This continuous creative process was only interrupted between 1908 and 1912, during which time she studied widely and took constant care of her mother, who had recently become blind. At some point during 1908, af Klint invited Rudolf Steiner, who was lecturing in Stockholm, to see her work hoping that he would be impressed (for she in turn was a great admirer of his writing). Much to af Klint's disappointment and distress, although attracted to individual works, overall Steiner disapproved of the artist's self-proclaimed role as 'medium' and advised her not to let anybody see the paintings for the next 50 years. This may have been a contributing factor for af Klint's decision stated in her last will and testament that no work could not be exhibited for 20 years after her death, and furthermore, that the paintings could not be sold separately. Although perhaps momentarily deterred, Steiner's discouragement did not last long and from 1912 onwards Hilma continued to paint the temple series with augmented vigor, always maintaining her public persona of being a landscape artist and keeping her more significant personal work a secret. Faultlessly maintaining the act of conventionality, in 1914 (at the absolute height of her artistic experiments), one of her traditional landscape paintings featured in a Baltic collective exhibition in Malmö, Sweden, the same exhibition where Kandinsky showed five recently painted early abstracts.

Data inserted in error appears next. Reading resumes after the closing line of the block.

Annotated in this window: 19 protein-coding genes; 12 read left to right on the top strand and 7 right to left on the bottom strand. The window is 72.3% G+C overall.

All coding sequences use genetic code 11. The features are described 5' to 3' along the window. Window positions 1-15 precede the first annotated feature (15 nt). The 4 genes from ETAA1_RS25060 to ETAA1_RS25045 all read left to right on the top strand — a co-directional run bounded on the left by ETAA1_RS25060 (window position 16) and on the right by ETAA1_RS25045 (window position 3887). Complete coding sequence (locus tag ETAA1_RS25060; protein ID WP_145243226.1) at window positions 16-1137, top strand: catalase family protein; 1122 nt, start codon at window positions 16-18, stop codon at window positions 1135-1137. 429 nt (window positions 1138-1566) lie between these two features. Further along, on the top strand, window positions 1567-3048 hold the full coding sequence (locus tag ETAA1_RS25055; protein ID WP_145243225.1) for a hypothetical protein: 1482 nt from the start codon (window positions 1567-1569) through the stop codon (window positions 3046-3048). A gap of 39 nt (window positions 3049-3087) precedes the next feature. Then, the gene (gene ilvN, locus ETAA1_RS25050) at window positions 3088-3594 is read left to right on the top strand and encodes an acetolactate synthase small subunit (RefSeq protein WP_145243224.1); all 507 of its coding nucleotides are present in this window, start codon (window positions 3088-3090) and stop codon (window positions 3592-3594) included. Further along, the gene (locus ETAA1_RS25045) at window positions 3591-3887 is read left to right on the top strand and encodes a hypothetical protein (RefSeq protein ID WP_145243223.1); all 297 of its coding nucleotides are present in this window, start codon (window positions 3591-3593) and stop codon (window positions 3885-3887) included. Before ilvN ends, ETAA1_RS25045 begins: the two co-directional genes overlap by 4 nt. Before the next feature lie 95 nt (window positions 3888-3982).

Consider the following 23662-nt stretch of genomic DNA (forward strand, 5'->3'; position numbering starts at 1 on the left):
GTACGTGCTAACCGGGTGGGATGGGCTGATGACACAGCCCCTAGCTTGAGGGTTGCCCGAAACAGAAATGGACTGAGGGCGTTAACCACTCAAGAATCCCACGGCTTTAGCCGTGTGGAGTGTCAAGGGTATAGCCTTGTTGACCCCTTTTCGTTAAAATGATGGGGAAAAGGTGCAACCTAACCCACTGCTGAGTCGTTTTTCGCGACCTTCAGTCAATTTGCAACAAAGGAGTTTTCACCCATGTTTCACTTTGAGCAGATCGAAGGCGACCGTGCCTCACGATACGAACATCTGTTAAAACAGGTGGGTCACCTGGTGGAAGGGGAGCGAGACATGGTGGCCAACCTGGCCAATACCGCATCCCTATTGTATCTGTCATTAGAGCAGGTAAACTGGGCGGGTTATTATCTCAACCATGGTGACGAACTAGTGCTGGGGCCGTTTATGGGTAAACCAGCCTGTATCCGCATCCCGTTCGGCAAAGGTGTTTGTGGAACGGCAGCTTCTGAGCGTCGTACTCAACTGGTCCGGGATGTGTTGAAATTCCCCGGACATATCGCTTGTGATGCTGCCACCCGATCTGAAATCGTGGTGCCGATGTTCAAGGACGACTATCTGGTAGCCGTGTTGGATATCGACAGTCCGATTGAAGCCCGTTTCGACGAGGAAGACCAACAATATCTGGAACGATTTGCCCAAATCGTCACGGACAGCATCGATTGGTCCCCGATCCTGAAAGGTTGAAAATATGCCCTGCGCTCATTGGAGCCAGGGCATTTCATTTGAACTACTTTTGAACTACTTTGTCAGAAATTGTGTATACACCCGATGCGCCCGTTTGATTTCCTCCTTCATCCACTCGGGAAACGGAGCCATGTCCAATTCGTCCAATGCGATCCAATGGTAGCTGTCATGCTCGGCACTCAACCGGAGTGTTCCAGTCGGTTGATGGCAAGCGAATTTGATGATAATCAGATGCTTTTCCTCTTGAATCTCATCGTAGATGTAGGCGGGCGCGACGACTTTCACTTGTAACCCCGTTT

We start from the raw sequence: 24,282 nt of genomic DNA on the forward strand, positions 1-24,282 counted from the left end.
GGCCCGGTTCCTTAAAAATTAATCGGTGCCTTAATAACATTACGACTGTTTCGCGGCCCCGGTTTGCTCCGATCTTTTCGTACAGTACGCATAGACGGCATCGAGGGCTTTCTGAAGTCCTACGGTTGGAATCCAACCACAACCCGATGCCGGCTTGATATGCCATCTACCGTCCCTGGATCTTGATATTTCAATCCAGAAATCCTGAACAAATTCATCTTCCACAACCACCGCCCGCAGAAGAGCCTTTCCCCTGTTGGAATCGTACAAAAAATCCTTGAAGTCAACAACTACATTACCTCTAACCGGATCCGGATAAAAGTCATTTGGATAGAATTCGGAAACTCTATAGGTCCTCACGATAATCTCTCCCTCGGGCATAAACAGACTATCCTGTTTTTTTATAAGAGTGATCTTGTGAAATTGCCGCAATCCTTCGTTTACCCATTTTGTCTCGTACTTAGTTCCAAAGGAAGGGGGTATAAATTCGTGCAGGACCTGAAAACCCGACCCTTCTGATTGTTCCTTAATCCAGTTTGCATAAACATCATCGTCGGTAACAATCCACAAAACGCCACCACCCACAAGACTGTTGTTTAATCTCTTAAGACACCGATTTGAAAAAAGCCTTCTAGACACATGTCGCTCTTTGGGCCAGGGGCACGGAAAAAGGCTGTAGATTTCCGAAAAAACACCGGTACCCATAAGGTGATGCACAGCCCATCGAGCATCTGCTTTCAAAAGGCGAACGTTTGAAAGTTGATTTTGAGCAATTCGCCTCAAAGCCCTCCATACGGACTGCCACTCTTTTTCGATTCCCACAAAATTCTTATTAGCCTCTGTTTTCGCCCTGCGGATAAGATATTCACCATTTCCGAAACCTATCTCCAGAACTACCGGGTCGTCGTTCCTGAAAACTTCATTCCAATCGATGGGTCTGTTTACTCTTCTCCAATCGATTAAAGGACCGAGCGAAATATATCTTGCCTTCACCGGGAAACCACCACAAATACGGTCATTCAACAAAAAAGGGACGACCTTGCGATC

After 1915, once the Paintings for the Temple had been completed, af Klimt recorded that her 'divine guidance' had come to an end. In turn, the artist's approach to painting, mainly according to size and medium, changed. Firstly her oil paintings on canvas became smaller (as had been previously in her Primordial Chaos series) and then she began to experiment with watercolor on paper, returning to a more "automatic" process adopted in early meetings with 'The Five'. During 1917 she wrote over 1,200 pages entitled Studier över Själslivet (Studies of the Life of the Soul), detailing her experience as a metaphysical medium.